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‘My close friends’ marriage ended in a bad way – who should I side with?’

Daily Mirror agony aunt Coleen Nolan advises a reader who does not know what to do after their friends’ marriage ended in a sad way as the husband started ‘dating’ another woman

A reader does not know who to side with after their friends’ marriage ended (Stock photo)

Dear Coleen

I’m still close friends with a group of people I went to university with more than a decade ago. Two of this group are married to each other and have two young children. Recently, the husband walked out and started “dating” another woman in our group of university friends.

Naturally, his wife is angry and devastated, as she says there were no warning signs and no conversations about how he was feeling – he just upped and left one day and then called her to say the marriage wasn’t working.

Soon after, it transpired he was seeing this other friend.

I don’t know what to do in terms of my friendships – I feel stuck in the middle. I want to support the wife, obviously, but I’m also very close to her husband. In fact, I used to live with him in a shared flat.

Is it possible to stay friends with both of them in the circumstances?

I think what he did and especially how he did it was horrible. I don’t know if he was seeing our other friend before walking out on his marriage, but the intention was obviously there.

We’re all very shocked about it. Can you advise?

What would you tell this reader to do? Have your say in the comment section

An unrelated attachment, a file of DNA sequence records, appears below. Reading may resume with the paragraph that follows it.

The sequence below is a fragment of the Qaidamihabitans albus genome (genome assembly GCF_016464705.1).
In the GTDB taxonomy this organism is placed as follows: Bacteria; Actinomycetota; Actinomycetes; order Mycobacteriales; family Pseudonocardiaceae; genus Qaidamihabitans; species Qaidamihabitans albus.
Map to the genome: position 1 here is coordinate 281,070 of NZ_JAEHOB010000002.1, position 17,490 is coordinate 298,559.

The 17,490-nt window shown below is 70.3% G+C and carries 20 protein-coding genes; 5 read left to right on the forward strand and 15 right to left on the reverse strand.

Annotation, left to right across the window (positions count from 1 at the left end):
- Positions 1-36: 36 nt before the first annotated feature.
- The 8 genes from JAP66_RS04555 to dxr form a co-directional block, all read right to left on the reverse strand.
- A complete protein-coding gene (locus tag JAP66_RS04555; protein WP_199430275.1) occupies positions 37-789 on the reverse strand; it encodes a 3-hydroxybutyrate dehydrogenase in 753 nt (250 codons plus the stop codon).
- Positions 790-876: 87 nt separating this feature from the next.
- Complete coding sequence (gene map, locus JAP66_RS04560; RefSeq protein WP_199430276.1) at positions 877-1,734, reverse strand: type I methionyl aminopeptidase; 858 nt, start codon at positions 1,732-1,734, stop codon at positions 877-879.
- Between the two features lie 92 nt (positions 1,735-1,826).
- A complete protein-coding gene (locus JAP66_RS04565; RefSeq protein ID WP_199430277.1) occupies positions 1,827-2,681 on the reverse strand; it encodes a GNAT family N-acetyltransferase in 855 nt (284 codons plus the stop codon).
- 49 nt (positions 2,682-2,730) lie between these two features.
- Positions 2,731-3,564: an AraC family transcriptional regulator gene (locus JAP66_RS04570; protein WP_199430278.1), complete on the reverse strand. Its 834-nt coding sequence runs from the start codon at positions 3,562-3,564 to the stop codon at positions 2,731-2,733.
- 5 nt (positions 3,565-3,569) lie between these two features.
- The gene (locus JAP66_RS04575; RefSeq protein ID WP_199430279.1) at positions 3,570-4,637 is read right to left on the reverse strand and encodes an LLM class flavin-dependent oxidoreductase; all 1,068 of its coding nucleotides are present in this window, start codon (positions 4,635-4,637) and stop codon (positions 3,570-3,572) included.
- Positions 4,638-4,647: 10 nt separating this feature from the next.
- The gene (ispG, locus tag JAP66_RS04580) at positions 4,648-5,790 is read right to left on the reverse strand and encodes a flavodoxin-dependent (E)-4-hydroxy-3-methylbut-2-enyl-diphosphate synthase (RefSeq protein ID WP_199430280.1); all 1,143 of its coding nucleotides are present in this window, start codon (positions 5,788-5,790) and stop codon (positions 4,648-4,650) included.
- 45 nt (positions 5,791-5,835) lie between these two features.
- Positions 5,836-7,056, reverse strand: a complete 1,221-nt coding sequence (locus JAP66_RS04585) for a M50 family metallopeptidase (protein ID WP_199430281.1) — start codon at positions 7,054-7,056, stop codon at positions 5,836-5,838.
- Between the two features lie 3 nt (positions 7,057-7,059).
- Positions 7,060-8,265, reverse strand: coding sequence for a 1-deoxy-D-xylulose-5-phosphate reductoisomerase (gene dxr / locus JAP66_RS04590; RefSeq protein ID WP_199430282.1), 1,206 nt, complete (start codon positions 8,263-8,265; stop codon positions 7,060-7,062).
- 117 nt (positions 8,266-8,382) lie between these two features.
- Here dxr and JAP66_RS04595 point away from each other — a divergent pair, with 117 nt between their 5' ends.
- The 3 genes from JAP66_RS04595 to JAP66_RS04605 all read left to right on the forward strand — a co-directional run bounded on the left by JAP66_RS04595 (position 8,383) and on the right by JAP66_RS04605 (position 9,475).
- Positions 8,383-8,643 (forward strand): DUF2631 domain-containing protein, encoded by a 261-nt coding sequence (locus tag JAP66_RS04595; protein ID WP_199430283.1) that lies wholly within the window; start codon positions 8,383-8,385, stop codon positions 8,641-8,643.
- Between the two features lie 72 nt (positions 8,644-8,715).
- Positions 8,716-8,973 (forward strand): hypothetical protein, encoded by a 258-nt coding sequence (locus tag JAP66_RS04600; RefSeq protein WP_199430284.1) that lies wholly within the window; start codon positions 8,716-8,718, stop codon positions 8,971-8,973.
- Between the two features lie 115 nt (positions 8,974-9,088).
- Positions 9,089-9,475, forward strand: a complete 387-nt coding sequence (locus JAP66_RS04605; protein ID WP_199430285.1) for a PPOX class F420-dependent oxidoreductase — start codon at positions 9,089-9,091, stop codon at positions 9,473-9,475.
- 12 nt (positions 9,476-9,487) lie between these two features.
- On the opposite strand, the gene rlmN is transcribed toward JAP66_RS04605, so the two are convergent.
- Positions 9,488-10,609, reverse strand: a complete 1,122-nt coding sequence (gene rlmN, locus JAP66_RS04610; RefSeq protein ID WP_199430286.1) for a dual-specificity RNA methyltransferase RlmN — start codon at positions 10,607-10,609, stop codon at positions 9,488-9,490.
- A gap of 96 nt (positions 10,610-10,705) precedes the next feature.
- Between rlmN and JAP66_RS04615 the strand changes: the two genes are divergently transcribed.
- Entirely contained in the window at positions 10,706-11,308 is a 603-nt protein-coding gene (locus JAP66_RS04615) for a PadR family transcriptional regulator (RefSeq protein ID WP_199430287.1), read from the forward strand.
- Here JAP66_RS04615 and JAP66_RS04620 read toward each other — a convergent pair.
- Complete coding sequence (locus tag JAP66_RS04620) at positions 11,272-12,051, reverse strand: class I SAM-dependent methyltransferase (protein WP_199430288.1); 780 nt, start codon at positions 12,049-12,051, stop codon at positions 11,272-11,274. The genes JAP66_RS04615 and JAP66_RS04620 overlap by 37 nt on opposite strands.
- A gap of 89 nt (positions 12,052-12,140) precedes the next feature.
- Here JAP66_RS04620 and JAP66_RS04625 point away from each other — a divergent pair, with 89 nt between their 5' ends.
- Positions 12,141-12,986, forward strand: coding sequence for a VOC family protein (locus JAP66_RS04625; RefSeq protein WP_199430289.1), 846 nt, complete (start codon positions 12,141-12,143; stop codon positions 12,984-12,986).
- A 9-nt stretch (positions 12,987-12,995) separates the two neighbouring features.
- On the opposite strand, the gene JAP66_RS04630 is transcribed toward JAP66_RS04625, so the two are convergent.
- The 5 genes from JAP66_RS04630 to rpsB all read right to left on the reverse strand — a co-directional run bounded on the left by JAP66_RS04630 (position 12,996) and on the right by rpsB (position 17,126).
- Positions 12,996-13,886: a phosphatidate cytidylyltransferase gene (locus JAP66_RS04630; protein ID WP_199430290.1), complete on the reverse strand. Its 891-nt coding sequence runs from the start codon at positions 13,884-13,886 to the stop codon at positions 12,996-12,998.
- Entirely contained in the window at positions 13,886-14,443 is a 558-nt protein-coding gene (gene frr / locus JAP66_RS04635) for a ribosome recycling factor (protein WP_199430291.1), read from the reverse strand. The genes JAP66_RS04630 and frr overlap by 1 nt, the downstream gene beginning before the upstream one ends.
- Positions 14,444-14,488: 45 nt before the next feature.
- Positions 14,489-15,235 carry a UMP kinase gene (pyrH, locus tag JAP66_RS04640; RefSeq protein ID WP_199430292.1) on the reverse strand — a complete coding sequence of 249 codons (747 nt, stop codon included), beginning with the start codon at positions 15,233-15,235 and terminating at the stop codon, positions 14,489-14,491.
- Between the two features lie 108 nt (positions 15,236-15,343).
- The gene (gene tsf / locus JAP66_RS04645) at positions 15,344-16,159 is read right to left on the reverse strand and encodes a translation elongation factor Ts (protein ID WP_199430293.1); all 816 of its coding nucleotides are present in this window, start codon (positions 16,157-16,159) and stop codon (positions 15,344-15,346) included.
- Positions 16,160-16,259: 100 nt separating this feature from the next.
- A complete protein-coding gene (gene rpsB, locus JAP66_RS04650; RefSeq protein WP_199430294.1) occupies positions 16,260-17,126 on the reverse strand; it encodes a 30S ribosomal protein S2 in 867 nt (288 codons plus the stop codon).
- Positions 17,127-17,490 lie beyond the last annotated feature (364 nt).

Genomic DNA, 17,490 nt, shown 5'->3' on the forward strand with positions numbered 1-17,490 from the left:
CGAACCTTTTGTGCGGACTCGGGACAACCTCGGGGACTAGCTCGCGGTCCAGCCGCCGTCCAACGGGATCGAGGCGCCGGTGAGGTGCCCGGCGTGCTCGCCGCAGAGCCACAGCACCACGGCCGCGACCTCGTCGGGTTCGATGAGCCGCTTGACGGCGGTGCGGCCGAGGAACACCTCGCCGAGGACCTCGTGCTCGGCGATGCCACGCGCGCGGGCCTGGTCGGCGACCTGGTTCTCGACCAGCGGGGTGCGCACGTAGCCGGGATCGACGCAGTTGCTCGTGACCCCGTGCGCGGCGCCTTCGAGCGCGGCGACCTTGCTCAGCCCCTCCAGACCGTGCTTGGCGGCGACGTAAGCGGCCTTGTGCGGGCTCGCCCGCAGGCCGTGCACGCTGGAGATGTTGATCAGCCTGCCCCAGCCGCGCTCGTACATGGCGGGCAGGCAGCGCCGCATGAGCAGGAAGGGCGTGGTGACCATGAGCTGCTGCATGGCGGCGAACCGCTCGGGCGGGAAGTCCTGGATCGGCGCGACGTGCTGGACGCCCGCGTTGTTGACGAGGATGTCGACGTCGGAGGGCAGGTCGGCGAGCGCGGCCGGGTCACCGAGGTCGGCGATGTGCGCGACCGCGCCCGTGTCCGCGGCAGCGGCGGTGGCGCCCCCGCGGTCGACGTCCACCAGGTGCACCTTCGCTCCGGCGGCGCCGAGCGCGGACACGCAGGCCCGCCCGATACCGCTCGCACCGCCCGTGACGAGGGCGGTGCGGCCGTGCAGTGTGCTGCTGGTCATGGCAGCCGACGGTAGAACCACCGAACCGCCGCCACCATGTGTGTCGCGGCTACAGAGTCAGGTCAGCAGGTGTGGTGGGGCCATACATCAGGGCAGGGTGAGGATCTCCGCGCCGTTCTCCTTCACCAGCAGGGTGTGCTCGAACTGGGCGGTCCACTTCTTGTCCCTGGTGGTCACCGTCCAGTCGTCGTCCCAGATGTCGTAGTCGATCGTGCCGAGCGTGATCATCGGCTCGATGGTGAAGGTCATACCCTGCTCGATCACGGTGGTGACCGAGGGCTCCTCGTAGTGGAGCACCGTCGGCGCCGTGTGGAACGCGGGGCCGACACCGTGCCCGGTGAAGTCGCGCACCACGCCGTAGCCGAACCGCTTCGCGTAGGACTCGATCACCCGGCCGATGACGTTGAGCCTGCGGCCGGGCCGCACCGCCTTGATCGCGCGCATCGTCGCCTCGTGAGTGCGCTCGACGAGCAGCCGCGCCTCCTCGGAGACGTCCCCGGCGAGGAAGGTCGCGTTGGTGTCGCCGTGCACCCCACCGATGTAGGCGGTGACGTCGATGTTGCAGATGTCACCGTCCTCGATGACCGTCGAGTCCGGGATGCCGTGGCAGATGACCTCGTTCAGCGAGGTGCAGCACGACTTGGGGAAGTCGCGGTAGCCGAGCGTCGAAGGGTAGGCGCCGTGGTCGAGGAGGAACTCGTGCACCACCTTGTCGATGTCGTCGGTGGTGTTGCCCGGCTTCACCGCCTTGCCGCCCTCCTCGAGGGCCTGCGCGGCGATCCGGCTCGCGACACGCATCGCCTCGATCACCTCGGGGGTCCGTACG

Coleen Nolan is the Mirror’s resident agony aunt

Coleen says

I think in this situation, he’s clearly in the wrong. People fall out of love – that’s life – but he left without warning and with no explanation, and then immediately took up with one of his wife’s close friends.

It’s hideous and, of course, his wife is going to wonder how long this relationship has been going on for.

I guess it depends on which friend you’re closest to, but at this early stage when it’s still very raw, I think his wife needs all the support, love and kindness she can get.

You shouldn’t cancel someone for falling out of love with their partner, but the way he handled it is wrong and cruel, and I think everyone in your friendship group will probably be of the same opinion.

It’s up to him and this other woman to build bridges.

It’s not up to you to make him feel OK with his decisions.

I’ve been in the situation of losing friends when my first marriage broke up and it’s a horrible feeling when you’re already hurting.

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